After seizing power in a 1982 military coup, José Efraín Ríos Montt was blunt about the coming violence. His troops were accused of slaughtering thousands of Guatemalan Indians.
“We are going to kill,” he said in this 1982 interview. “But we are not going to assassinate.”
Now, three decades later, Rios Montt is finally facing prosecution for war crimes. The trial, now under way, is expected to last at least a year.
Guatemala’s civil war between government forces and communist rebels lasted 36 years, but Ríos Montt’s 17 months in power comprised the most brutal period. A UN Truth Commission found that nearly half of the war’s human rights abuses occurred during Ríos Montt’s first year. Yet, he was never held responsible.
The war finally ended in 1996. By then Ríos Montt had been elected to the Congress, which gave him immunity from prosecution. But this past January, he finally resigned from the Congress at the age of 85, and prosecutors pounced. He is now under house arrest.
Prosecutors in a Guatemala City court, where Ríos Montt and several of his former military aides are being tried for genocide and war crimes, contend that Ríos Montt’s troops unleashed a campaign of massacres and rapes in northern Guatemala designed to eliminate the region’s Ixil Indians. Army officers accused them of harboring Marxist guerrillas.
Edwin Calil, a survivor of Ríos Montt’s crimes attending the trial, said troops burst into his village looking for rebels and executed nine members of his family when he was six.
“They killed my grandmother, my mother, four sisters and three cousins,” he said.
Danilo Rodriguez, the lead defense attorney, said his client is not guilty of genocide and that Ríos Montt’s troops were bent on destroying guerrillas, not an entire ethnic group.
“Atrocities were committed,” Rodriguez said. “But they don’t add up to genocide.”
There were so many atrocities that when Ríos Montt was formally charged in January it took the judge three hours to read them all. Yet few Guatemalans are paying much attention.
Jose Leiva, a 27-year-old greeting cards seller at the downtown central market in Guatemala City said he grew up long after Ríos Montt had ruled the country and knows almost nothing about the former dictator. His high school wasn’t much help on that front as well because he said teachers focus on tamer subjects such as Guatemala’s mountains and volcanoes, providing little insight about the war.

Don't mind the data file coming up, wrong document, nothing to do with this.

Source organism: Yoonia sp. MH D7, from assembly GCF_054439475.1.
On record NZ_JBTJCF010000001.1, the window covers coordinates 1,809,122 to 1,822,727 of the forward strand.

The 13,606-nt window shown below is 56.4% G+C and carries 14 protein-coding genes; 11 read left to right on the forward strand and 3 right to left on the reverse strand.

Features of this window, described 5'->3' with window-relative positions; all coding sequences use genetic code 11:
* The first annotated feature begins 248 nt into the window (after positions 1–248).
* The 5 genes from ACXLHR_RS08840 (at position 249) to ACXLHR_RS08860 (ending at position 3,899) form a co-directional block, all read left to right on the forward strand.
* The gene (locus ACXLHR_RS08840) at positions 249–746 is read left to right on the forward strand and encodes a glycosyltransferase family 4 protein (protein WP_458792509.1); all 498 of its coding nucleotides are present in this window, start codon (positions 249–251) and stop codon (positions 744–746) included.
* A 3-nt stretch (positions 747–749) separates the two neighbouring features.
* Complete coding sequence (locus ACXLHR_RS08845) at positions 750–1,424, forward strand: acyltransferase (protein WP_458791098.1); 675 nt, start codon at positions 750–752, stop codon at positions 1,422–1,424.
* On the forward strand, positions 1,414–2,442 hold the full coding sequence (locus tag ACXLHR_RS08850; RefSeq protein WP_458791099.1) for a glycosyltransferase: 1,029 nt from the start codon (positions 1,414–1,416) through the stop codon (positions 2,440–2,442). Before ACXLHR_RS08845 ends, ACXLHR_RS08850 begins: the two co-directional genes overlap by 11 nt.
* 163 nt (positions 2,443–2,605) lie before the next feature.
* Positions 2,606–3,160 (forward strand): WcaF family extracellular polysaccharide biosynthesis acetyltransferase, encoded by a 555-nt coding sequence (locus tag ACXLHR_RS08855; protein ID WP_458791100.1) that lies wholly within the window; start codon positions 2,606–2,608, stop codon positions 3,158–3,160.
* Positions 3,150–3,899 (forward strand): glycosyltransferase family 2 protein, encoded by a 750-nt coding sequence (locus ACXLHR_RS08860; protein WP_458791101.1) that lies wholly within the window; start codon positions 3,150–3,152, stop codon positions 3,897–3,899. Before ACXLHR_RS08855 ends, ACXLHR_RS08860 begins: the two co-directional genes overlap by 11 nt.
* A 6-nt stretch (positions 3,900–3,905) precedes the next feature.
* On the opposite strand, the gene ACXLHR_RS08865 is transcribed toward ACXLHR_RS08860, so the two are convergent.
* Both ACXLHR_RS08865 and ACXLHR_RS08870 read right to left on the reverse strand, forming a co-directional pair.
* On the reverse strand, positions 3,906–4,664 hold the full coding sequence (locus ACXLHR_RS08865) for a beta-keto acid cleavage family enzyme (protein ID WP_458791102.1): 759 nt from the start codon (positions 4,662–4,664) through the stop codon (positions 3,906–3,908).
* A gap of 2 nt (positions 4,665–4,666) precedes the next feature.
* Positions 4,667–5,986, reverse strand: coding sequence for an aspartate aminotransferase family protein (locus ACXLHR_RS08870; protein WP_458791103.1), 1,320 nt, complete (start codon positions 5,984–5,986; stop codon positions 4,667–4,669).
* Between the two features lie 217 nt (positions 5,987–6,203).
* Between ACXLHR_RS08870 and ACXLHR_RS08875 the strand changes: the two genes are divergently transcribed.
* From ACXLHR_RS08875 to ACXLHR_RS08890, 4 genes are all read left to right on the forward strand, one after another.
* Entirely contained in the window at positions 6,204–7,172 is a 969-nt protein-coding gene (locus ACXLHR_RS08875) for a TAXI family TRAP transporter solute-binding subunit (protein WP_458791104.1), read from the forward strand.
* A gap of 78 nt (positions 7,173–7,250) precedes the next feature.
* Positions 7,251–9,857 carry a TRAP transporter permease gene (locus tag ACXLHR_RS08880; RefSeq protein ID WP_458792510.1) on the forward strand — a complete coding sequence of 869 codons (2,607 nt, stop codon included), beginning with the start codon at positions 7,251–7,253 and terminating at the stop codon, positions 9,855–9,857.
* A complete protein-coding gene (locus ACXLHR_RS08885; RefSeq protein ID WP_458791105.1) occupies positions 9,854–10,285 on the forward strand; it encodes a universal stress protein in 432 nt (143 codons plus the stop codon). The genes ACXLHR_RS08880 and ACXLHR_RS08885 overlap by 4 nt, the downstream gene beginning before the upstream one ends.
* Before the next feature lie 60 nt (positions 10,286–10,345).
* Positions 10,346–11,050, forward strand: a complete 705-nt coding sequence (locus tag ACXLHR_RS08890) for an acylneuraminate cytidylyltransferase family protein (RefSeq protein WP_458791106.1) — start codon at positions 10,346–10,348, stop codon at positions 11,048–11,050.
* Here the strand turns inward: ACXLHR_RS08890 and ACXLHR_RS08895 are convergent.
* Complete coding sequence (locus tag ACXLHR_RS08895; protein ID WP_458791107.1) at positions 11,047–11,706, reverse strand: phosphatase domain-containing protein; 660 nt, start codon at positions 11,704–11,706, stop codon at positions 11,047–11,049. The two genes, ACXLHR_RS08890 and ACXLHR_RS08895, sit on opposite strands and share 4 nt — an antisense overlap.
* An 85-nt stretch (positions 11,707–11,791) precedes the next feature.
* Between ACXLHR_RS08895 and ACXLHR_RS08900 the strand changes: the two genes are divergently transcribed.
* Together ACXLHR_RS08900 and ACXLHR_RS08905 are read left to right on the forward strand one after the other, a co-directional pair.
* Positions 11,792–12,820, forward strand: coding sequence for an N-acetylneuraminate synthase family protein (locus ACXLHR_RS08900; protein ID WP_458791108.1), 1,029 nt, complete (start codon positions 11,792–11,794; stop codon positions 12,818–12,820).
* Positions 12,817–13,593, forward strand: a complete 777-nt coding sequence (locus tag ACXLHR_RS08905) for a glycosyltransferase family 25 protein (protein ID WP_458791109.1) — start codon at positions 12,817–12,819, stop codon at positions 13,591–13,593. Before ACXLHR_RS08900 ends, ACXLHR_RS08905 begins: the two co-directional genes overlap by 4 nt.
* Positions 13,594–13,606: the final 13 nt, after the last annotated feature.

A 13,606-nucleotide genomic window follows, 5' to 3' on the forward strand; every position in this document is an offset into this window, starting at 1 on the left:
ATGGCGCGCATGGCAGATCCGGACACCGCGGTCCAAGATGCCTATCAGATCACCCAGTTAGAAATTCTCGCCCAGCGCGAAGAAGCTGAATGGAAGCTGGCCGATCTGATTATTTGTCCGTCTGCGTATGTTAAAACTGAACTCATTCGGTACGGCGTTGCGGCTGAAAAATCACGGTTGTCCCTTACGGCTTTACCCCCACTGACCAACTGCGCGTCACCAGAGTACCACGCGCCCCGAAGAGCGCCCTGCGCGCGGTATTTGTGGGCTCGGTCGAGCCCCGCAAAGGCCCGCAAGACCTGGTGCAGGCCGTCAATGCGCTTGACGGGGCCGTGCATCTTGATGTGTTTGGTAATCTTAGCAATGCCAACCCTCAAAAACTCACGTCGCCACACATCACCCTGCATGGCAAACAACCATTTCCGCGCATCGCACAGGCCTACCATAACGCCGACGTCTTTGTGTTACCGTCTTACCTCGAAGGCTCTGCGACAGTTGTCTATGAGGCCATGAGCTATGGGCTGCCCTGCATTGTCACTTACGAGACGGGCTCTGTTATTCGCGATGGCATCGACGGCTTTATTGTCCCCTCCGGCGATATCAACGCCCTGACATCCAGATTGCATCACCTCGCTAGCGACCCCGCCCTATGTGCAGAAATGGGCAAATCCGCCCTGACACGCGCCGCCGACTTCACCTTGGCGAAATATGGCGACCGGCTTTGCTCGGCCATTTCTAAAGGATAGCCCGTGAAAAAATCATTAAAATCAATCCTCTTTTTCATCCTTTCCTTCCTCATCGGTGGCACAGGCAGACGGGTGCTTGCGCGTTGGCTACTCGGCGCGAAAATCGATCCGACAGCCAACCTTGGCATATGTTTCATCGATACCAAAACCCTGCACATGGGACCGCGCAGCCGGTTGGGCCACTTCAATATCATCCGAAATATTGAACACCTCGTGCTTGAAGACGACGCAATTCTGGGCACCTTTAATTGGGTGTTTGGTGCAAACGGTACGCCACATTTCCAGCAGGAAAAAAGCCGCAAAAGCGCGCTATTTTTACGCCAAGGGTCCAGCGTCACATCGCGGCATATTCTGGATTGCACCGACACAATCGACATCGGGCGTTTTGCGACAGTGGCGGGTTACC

The Rios Montt trial is a high-profile effort to examine that past. Yet the army still defends the scorched-earth tactics of the 1980s as a necessary evil. And it still wields vast influence. The current President Otto Perez is a former general who served under Ríos Montt.
Beyond the court room, one of the few places in Guatemala City where the war’s atrocities are on vivid display is at the Foundation for Forensic Anthropologists, a group that excavates mass graves.
“I don’t know if we can define it as a museum, but it is more like an effort for the memory, so the people don’t forget what happened in this country,” said foundation member Isaac Rodriguez.
Rodriguez pointed to a wall decorated with military documents from the early 1980s that reveal the fate of political prisoners and read “Manuel Alfredo Molina, 300. Otto Leonel Juarez, 300.” He explained that the 300 after each name is a military code, which means that the prisoner was secretly executed.
“And you can see how big and powerful were the killing machine,” he said.
A few blocks from the museum is the National Cathedral and the names of thousands of people engraved on the stone pillars outside this monument are another reminder of Ríos Montt’s rule.
It is a moving tribute, similar to the Vietnam War memorial in Washington, but cars zip past without stopping and for the most part churchgoers stride into the Cathedral ignoring the endless list of victims.